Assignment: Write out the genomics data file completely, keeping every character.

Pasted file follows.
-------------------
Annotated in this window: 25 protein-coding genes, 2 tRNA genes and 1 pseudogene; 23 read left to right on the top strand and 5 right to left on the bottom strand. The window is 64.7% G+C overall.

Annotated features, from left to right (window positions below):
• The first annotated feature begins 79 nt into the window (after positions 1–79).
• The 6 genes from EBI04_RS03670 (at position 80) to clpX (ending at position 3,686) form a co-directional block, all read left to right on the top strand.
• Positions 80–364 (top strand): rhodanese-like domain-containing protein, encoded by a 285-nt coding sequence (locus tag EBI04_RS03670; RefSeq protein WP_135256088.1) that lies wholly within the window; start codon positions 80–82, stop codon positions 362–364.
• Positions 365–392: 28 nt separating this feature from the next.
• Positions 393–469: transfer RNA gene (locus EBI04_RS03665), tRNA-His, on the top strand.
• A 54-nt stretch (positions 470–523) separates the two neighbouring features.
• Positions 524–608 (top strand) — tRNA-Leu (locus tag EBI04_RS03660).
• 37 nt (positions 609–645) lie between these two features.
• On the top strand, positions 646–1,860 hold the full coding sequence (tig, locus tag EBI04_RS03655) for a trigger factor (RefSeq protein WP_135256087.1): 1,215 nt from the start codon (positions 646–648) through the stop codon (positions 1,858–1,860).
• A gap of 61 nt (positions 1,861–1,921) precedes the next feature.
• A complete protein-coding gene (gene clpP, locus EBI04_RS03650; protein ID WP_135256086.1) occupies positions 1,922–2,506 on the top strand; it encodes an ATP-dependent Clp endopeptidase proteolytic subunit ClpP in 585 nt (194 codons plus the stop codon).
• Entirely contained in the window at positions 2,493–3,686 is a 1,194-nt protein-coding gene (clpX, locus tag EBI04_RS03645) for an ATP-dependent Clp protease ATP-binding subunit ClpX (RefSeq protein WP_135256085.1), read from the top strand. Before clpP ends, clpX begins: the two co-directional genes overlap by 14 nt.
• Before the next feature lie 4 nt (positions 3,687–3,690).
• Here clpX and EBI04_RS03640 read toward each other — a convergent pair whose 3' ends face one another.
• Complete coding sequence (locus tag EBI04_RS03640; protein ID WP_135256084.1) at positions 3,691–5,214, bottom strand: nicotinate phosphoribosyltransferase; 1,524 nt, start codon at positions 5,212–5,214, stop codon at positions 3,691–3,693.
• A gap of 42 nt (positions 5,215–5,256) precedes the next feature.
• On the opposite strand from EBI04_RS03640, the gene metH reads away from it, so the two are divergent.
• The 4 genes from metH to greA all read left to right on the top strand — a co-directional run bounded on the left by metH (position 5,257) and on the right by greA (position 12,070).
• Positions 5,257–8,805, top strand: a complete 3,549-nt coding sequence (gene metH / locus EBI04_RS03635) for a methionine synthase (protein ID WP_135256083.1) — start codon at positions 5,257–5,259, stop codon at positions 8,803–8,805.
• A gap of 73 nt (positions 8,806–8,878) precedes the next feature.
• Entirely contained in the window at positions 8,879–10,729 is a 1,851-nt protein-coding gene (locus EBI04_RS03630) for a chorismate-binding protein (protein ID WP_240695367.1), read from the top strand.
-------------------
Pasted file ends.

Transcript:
Annotated in this window: 25 protein-coding genes, 2 tRNA genes and 1 pseudogene; 23 read left to right on the top strand and 5 right to left on the bottom strand. The window is 64.7% G+C overall.

Annotated features, from left to right (window positions below):
• The first annotated feature begins 79 nt into the window (after positions 1–79).
• The 6 genes from EBI04_RS03670 (at position 80) to clpX (ending at position 3,686) form a co-directional block, all read left to right on the top strand.
• Positions 80–364 (top strand): rhodanese-like domain-containing protein, encoded by a 285-nt coding sequence (locus tag EBI04_RS03670; RefSeq protein WP_135256088.1) that lies wholly within the window; start codon positions 80–82, stop codon positions 362–364.
• Positions 365–392: 28 nt separating this feature from the next.
• Positions 393–469: transfer RNA gene (locus EBI04_RS03665), tRNA-His, on the top strand.
• A 54-nt stretch (positions 470–523) separates the two neighbouring features.
• Positions 524–608 (top strand) — tRNA-Leu (locus tag EBI04_RS03660).
• 37 nt (positions 609–645) lie between these two features.
• On the top strand, positions 646–1,860 hold the full coding sequence (tig, locus tag EBI04_RS03655) for a trigger factor (RefSeq protein WP_135256087.1): 1,215 nt from the start codon (positions 646–648) through the stop codon (positions 1,858–1,860).
• A gap of 61 nt (positions 1,861–1,921) precedes the next feature.
• A complete protein-coding gene (gene clpP, locus EBI04_RS03650; protein ID WP_135256086.1) occupies positions 1,922–2,506 on the top strand; it encodes an ATP-dependent Clp endopeptidase proteolytic subunit ClpP in 585 nt (194 codons plus the stop codon).
• Entirely contained in the window at positions 2,493–3,686 is a 1,194-nt protein-coding gene (clpX, locus tag EBI04_RS03645) for an ATP-dependent Clp protease ATP-binding subunit ClpX (RefSeq protein WP_135256085.1), read from the top strand. Before clpP ends, clpX begins: the two co-directional genes overlap by 14 nt.
• Before the next feature lie 4 nt (positions 3,687–3,690).
• Here clpX and EBI04_RS03640 read toward each other — a convergent pair whose 3' ends face one another.
• Complete coding sequence (locus tag EBI04_RS03640; protein ID WP_135256084.1) at positions 3,691–5,214, bottom strand: nicotinate phosphoribosyltransferase; 1,524 nt, start codon at positions 5,212–5,214, stop codon at positions 3,691–3,693.
• A gap of 42 nt (positions 5,215–5,256) precedes the next feature.
• On the opposite strand from EBI04_RS03640, the gene metH reads away from it, so the two are divergent.
• The 4 genes from metH to greA all read left to right on the top strand — a co-directional run bounded on the left by metH (position 5,257) and on the right by greA (position 12,070).
• Positions 5,257–8,805, top strand: a complete 3,549-nt coding sequence (gene metH / locus EBI04_RS03635) for a methionine synthase (protein ID WP_135256083.1) — start codon at positions 5,257–5,259, stop codon at positions 8,803–8,805.
• A gap of 73 nt (positions 8,806–8,878) precedes the next feature.
• Entirely contained in the window at positions 8,879–10,729 is a 1,851-nt protein-coding gene (locus EBI04_RS03630) for a chorismate-binding protein (protein ID WP_240695367.1), read from the top strand.